Christian Nation?
The United States in Popular Perception and Historical Reality
by T. Adams Upchurch
May 2010, 198pp, 6 1/8x9 1/4
1 volume, Praeger

Hardcover: 978-0-313-38642-8
$75, £58, 66€, A103
eBook Available: 978-0-313-38643-5
Please contact your preferred eBook vendor for pricing.

In 2009, President Barack Obama stated that the United States was most definitely not a “Christian Nation.” In 1797, a representative of the John Adams administration proclaimed the same thing in the Treaty of Tripoli. Is there, or has there ever been, a definitive answer to this most basic—and perennially controversial—question?

This fascinating study examines America's complex and confusing history of arguing with itself over religion and secularism, God and politics, church and state.

Hundreds of books are devoted to the ever-timely subject of the separation of church and state in America, but none does exactly what Christian Nation?: The United States in Popular Perception and Historical Reality does. Unlike other studies, this intriguing examination asks the right questions, defines the terms of the debate, explores the widely diverging points of view with equal respect for all sides, and provides insightful commentary and factual conclusions that cut through the clutter.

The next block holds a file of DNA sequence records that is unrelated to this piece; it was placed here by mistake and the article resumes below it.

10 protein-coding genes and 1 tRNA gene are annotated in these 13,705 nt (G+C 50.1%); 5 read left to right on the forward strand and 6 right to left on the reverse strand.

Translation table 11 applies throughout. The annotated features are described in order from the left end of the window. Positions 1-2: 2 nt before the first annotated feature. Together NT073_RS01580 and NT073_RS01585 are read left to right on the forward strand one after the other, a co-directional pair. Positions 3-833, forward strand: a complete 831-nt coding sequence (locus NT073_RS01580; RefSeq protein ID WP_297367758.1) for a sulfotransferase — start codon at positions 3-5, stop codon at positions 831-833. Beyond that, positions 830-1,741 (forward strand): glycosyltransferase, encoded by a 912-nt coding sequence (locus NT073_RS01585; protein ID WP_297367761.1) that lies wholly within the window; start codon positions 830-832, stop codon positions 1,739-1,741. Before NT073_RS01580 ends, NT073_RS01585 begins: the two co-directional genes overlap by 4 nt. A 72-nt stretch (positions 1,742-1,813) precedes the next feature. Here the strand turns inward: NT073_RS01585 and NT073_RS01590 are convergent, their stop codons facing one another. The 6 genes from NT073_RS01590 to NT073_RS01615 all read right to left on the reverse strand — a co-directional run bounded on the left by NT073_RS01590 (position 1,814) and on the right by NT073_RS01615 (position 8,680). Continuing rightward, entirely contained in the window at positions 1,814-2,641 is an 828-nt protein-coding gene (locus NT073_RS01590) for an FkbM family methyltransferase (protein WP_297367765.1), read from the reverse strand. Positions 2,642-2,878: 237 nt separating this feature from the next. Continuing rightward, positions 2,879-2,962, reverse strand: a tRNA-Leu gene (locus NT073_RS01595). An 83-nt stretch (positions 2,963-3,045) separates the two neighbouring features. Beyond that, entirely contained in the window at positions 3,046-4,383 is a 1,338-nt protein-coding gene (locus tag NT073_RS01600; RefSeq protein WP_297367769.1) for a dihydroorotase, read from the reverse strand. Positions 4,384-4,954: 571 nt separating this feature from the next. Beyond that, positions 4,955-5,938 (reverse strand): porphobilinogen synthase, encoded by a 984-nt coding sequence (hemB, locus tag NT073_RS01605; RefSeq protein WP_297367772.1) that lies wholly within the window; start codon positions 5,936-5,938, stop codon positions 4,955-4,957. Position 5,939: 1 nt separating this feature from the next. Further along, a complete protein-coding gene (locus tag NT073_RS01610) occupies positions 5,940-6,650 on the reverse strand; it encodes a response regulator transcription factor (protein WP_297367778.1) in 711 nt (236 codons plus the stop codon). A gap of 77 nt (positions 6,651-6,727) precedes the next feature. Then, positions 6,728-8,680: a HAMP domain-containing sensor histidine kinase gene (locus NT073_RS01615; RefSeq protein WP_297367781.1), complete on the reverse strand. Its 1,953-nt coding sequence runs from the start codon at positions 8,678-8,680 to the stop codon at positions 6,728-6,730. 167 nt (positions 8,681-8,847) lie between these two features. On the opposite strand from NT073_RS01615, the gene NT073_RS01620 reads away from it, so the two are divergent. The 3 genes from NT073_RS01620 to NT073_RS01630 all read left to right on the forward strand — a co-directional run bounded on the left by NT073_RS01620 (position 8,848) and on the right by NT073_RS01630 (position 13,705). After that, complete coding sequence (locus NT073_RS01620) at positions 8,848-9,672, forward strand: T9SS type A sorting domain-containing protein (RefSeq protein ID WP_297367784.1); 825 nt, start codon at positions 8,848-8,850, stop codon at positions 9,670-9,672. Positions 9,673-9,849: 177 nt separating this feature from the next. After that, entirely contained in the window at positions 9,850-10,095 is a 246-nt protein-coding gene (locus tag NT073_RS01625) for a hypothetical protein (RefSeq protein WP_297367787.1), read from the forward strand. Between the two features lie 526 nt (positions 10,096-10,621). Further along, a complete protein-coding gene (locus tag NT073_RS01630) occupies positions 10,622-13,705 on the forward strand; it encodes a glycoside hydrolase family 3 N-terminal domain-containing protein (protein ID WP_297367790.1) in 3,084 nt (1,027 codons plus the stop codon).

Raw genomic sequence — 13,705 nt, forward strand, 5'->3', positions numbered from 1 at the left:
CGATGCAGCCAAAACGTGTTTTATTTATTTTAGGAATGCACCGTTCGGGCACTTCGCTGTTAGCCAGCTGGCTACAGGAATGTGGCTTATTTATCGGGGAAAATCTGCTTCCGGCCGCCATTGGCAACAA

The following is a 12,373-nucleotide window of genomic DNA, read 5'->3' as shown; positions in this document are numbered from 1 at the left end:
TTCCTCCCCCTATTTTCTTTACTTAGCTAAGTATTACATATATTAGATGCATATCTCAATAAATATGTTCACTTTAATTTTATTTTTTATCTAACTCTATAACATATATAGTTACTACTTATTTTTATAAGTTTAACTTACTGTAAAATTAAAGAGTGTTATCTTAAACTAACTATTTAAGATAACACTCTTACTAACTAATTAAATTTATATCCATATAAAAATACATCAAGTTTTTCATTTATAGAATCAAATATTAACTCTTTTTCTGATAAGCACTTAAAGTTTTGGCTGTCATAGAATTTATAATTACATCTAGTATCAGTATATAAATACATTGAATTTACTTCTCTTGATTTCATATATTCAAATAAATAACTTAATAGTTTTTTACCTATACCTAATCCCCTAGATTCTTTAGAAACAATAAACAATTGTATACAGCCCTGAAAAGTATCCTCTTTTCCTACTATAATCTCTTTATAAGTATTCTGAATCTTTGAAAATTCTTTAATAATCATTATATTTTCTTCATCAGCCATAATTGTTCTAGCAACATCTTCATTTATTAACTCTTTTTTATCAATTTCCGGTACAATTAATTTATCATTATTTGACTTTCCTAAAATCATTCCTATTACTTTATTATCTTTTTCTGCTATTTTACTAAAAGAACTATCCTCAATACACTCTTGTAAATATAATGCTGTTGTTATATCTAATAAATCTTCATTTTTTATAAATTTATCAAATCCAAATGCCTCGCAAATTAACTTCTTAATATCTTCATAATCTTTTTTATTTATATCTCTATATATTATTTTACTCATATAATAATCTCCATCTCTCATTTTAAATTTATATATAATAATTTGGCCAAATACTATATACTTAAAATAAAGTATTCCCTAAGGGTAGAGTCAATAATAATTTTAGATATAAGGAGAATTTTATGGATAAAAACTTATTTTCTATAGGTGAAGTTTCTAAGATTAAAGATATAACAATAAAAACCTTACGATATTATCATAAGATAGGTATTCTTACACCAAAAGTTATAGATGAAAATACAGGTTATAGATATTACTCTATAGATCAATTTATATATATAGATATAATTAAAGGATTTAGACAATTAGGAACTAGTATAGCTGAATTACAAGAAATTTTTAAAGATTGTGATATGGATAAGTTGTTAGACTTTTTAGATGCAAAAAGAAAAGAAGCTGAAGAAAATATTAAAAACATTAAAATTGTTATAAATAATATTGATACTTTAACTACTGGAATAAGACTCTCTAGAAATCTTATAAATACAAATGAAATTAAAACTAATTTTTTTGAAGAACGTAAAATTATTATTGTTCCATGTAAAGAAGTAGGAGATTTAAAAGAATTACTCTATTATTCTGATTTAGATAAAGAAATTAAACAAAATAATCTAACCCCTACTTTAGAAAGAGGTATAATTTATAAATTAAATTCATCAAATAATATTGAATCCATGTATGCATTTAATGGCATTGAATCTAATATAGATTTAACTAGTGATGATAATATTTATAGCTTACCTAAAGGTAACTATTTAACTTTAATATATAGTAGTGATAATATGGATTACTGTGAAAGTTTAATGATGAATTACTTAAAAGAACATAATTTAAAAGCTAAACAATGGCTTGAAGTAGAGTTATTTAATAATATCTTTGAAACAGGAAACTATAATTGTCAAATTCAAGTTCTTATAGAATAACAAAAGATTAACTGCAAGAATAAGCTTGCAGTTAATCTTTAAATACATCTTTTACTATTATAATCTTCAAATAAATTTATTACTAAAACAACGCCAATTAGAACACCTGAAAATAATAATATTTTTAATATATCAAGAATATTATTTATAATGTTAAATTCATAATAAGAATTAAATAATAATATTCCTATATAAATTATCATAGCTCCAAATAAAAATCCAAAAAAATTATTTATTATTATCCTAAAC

The book begins with several questions: Is the United States a “Christian Nation?” Has it ever been? Was it ever meant to be? What did the Founding Fathers say? How has this issue been interpreted by various individuals and factions over the centuries? The author then surveys the vast literature on this topic, including the U.S. Constitution and Declaration of Independence and the competing and/or complimentary views of various Founding Fathers to arrive at the answers—and, at long last, the truth.

T. Adams Upchurch is associate professor of history at East Georgia College in Statesboro, GA. His published works include written Legislating Racism: The Billion Dollar Congress and the Birth of Jim Crow, Race Relations in the United States, 1960-1980, and Historical Dictionary of the Gilded Age.
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